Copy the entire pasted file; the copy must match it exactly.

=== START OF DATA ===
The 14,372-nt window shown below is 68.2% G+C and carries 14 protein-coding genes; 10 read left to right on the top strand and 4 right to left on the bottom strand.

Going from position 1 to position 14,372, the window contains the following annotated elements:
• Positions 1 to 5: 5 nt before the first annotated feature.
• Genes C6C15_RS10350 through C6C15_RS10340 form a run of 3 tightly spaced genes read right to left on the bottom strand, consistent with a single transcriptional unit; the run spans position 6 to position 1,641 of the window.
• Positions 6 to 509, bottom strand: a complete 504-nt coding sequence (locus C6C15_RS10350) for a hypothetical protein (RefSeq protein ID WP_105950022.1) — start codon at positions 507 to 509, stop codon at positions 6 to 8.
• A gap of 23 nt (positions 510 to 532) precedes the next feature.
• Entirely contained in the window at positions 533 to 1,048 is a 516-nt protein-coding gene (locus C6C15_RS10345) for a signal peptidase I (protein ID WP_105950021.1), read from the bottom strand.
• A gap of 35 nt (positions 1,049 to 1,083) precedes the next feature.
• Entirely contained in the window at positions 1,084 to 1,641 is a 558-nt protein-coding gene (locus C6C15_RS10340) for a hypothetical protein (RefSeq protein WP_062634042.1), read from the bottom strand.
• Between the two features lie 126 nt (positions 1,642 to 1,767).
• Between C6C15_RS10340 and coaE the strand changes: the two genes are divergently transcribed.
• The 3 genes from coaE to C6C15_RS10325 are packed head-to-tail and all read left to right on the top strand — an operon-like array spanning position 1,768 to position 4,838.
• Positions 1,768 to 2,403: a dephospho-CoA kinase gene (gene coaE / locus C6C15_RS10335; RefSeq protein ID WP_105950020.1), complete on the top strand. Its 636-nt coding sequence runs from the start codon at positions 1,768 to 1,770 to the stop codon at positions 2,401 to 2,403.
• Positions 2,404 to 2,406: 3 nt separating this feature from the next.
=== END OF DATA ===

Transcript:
The 14,372-nt window shown below is 68.2% G+C and carries 14 protein-coding genes; 10 read left to right on the top strand and 4 right to left on the bottom strand.

Going from position 1 to position 14,372, the window contains the following annotated elements:
• Positions 1 to 5: 5 nt before the first annotated feature.
• Genes C6C15_RS10350 through C6C15_RS10340 form a run of 3 tightly spaced genes read right to left on the bottom strand, consistent with a single transcriptional unit; the run spans position 6 to position 1,641 of the window.
• Positions 6 to 509, bottom strand: a complete 504-nt coding sequence (locus C6C15_RS10350) for a hypothetical protein (RefSeq protein ID WP_105950022.1) — start codon at positions 507 to 509, stop codon at positions 6 to 8.
• A gap of 23 nt (positions 510 to 532) precedes the next feature.
• Entirely contained in the window at positions 533 to 1,048 is a 516-nt protein-coding gene (locus C6C15_RS10345) for a signal peptidase I (protein ID WP_105950021.1), read from the bottom strand.
• A gap of 35 nt (positions 1,049 to 1,083) precedes the next feature.
• Entirely contained in the window at positions 1,084 to 1,641 is a 558-nt protein-coding gene (locus C6C15_RS10340) for a hypothetical protein (RefSeq protein WP_062634042.1), read from the bottom strand.
• Between the two features lie 126 nt (positions 1,642 to 1,767).
• Between C6C15_RS10340 and coaE the strand changes: the two genes are divergently transcribed.
• The 3 genes from coaE to C6C15_RS10325 are packed head-to-tail and all read left to right on the top strand — an operon-like array spanning position 1,768 to position 4,838.
• Positions 1,768 to 2,403: a dephospho-CoA kinase gene (gene coaE / locus C6C15_RS10335; RefSeq protein ID WP_105950020.1), complete on the top strand. Its 636-nt coding sequence runs from the start codon at positions 1,768 to 1,770 to the stop codon at positions 2,401 to 2,403.
• Positions 2,404 to 2,406: 3 nt separating this feature from the next.